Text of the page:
Sunday, May 3, 2009

We just can't leave well enough alone

Maryn, this is largely in response to you.
So I recently told you that I didn't think that men need to read/watch Pride and Prejudice. I haven't changed my mind. But after telling you that, I posted the following (which is actually only an excerpt) on my blog:
[Go read the post entitled "Wine Glasses, Summer, Zombies, and Laughter"]
So Donal agreed with me. And then Maryn made this comment on my blog:
"I disagree with the "men shouldn't read and enjoy P&P" comment. Totally."
I disagree with her. Then I asked Amy, Lynne, and Mary their opinions and they all agree with me. Men do not need to read or enjoy Jane Austen. I'm not saying that they CANNOT or SHOULD not do it. I'm just saying that I don't think they need to do so. It is a story about women and for women. I think men can learn more about women by talking to women than by reading Pride and Prejudice. I've read that book multiple times and I know guys who have read it. They generally do not enjoy it. And that's okay. I don't like watching Rocky. Why should you like Pride and Prejudice?
And this is mostly getting posted on my had no clue what you were starting when you posted that quotation on your facebook..."
So this is where I (and my intelligent and lovely colleagues Amy, Lynne, and Mary) stand on this issue:
Men do not need to read P&P. They can if they so desire. But they do not need to do so. I should not have used the word "should" in my previous post. I just don't feel that it's really a guy thing. Ben doesn't ask me to watch Rocky with him and my brother doesn't ask me to watch Family Guy with him. (I actually don't know if Ben likes Rocky but for the sake of argument, we'll say he does.) But while they don't ask me to watch Rocky or Family Guy with them, I don't ask them to watch P&P with me.
However, we will watch Gladiator and The Philadelphia Story together. And we can watch the Red Wings together.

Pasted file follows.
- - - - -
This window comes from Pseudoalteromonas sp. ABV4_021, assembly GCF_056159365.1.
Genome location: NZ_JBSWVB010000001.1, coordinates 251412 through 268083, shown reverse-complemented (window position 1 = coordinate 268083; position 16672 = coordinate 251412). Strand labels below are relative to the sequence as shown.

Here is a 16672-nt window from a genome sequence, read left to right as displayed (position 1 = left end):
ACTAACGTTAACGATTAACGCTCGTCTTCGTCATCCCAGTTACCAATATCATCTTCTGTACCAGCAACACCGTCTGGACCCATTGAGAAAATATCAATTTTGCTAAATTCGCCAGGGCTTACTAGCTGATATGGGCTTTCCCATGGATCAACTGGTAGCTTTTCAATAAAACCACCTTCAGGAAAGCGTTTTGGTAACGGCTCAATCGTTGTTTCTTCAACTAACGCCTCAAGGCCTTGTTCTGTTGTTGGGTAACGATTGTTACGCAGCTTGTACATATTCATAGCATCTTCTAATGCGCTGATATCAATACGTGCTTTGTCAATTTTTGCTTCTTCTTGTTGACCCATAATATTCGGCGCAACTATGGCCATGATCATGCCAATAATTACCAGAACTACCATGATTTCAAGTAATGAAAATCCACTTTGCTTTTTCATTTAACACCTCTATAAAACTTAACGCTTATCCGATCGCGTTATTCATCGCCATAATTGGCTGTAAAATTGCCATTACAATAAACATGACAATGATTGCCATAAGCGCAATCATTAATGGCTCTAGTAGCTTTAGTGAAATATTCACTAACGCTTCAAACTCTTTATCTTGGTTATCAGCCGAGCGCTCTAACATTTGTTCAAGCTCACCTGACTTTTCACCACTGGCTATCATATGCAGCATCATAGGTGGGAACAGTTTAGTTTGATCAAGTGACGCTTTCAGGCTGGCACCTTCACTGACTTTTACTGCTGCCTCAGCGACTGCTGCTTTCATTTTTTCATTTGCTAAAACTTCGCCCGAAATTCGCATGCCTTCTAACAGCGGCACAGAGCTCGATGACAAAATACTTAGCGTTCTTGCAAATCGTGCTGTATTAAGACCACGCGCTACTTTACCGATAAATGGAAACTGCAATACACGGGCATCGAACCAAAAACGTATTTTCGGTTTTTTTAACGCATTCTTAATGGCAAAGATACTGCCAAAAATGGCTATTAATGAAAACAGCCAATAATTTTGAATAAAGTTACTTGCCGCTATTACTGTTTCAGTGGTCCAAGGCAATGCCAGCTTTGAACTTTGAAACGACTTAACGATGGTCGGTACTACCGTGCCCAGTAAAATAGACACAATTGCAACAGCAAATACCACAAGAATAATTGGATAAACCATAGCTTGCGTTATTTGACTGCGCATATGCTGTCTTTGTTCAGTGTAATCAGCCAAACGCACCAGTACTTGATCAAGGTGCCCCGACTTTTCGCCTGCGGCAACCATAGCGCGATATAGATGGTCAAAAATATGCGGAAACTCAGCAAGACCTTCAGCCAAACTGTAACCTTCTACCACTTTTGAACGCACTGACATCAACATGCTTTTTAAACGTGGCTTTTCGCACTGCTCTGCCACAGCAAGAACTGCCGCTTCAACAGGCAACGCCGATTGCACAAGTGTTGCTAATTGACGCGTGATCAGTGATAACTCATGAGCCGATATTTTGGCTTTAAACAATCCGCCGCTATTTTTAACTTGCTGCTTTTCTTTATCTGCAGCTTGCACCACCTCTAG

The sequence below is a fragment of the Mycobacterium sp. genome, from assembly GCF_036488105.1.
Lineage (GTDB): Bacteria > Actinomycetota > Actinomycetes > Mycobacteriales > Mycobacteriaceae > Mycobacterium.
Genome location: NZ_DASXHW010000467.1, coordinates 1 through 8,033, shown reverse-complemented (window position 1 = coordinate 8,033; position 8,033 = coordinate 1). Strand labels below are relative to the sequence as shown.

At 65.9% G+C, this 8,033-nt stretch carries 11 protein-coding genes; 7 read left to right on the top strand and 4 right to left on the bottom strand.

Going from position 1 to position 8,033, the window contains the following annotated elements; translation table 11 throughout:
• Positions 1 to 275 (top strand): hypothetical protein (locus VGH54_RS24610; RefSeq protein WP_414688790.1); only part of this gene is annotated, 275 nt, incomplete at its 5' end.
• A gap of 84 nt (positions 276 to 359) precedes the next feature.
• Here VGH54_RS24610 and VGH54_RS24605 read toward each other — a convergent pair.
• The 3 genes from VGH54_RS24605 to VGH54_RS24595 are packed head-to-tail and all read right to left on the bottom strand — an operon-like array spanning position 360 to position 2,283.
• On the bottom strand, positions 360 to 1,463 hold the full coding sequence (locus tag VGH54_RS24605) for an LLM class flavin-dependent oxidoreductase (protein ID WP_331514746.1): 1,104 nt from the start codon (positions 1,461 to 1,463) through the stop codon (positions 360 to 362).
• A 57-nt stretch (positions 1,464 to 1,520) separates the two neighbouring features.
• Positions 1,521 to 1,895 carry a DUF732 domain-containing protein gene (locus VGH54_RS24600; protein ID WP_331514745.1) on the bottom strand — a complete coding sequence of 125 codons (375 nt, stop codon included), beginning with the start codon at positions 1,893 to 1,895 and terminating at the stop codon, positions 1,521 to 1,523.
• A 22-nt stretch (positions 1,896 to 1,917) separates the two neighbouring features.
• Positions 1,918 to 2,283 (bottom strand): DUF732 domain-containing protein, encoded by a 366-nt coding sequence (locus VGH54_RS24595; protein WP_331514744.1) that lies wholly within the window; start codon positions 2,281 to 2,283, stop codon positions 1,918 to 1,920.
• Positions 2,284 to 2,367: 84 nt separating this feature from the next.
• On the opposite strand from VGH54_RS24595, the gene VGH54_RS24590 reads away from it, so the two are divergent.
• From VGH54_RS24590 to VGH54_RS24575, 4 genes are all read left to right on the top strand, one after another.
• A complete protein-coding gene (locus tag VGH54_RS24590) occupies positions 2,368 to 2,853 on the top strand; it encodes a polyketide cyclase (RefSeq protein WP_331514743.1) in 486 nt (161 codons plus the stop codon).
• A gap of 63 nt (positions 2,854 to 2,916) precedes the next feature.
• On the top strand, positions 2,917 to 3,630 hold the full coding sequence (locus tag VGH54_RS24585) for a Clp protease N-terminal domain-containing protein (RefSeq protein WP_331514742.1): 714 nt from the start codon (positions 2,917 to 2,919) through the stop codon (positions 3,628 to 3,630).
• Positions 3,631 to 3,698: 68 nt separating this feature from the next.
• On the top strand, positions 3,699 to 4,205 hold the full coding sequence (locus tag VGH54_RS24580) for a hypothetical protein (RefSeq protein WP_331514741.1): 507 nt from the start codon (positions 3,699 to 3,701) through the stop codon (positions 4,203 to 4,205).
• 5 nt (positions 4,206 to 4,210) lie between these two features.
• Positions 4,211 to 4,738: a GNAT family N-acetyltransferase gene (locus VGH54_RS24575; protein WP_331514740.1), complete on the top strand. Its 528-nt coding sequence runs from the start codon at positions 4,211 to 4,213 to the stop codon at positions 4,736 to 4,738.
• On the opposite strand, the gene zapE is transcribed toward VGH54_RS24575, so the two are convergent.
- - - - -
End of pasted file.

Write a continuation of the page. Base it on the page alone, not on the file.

But some things belong more to women and others belong more to men.
I'll let you know if Ben has a response.


D.Cous. said...

I actually don't regret having read P&P, although given the amount of flak that I've taken (and continue to take) for saying that I didn't like it, maybe I should have read it and kept quiet.

The fact that so many women adore this single book, which has essentially the same plot as every Meg Ryan movie and a cast of stock characters, is fascinating to me. It's the reason I read the book. It didn't turn out to be a Rosetta Stone to me, allowing me to translate Feminese into English, but I didn't really expect it to. I still consider the book to be something of a window into the feminine psyche, even if the glass is somewhat opaque.

Rina the Cat said...

If men really want to learn about women, they can read "What wives wish their husbands knew about women" by Dr. Dobson.

DaWheeze said...

Well, mostly I was disagreeing with the "should" part of the whole men and P&P. I do think that P&P is worth more than its weight in gold for its social commentary and for what it and other Austen novels did for the development of the novel as a genre. We can discuss that sometime in person if you want.

Donal, you do have a point in the whole Meg Ryan movie thing. However, give P&P credit in being the origin at least. For example, the fact that there are a million crappy fan fiction knock-offs of Star Wars does not detract from the original. You're free to dislike P&P, I just ask that you give it some credit for being an exemplary novel of its kind and one of the first.